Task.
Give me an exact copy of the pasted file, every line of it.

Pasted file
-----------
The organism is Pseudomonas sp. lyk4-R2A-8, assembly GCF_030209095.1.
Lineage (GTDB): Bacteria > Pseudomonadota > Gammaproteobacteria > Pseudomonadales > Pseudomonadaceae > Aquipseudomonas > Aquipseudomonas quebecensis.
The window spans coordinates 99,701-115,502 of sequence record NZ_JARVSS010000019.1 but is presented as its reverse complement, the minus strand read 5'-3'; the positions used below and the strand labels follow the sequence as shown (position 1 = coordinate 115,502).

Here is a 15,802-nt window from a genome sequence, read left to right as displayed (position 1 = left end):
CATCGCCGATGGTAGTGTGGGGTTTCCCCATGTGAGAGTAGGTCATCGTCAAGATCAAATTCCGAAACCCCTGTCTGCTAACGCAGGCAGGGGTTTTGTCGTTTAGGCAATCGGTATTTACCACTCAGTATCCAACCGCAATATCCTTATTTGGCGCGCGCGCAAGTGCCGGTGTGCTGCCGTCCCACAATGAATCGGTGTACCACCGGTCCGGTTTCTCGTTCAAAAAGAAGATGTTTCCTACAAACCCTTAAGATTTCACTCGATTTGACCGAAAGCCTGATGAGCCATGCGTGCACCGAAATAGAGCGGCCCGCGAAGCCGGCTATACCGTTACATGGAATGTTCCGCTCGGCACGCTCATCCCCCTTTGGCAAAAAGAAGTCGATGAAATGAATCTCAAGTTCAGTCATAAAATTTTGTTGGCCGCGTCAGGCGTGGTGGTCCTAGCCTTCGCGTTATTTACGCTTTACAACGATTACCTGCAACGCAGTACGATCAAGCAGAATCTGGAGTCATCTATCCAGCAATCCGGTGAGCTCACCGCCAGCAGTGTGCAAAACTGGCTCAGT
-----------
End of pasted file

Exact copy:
The organism is Pseudomonas sp. lyk4-R2A-8, assembly GCF_030209095.1.
Lineage (GTDB): Bacteria > Pseudomonadota > Gammaproteobacteria > Pseudomonadales > Pseudomonadaceae > Aquipseudomonas > Aquipseudomonas quebecensis.
The window spans coordinates 99,701-115,502 of sequence record NZ_JARVSS010000019.1 but is presented as its reverse complement, the minus strand read 5'-3'; the positions used below and the strand labels follow the sequence as shown (position 1 = coordinate 115,502).

Here is a 15,802-nt window from a genome sequence, read left to right as displayed (position 1 = left end):
CATCGCCGATGGTAGTGTGGGGTTTCCCCATGTGAGAGTAGGTCATCGTCAAGATCAAATTCCGAAACCCCTGTCTGCTAACGCAGGCAGGGGTTTTGTCGTTTAGGCAATCGGTATTTACCACTCAGTATCCAACCGCAATATCCTTATTTGGCGCGCGCGCAAGTGCCGGTGTGCTGCCGTCCCACAATGAATCGGTGTACCACCGGTCCGGTTTCTCGTTCAAAAAGAAGATGTTTCCTACAAACCCTTAAGATTTCACTCGATTTGACCGAAAGCCTGATGAGCCATGCGTGCACCGAAATAGAGCGGCCCGCGAAGCCGGCTATACCGTTACATGGAATGTTCCGCTCGGCACGCTCATCCCCCTTTGGCAAAAAGAAGTCGATGAAATGAATCTCAAGTTCAGTCATAAAATTTTGTTGGCCGCGTCAGGCGTGGTGGTCCTAGCCTTCGCGTTATTTACGCTTTACAACGATTACCTGCAACGCAGTACGATCAAGCAGAATCTGGAGTCATCTATCCAGCAATCCGGTGAGCTCACCGCCAGCAGTGTGCAAAACTGGCTCAGT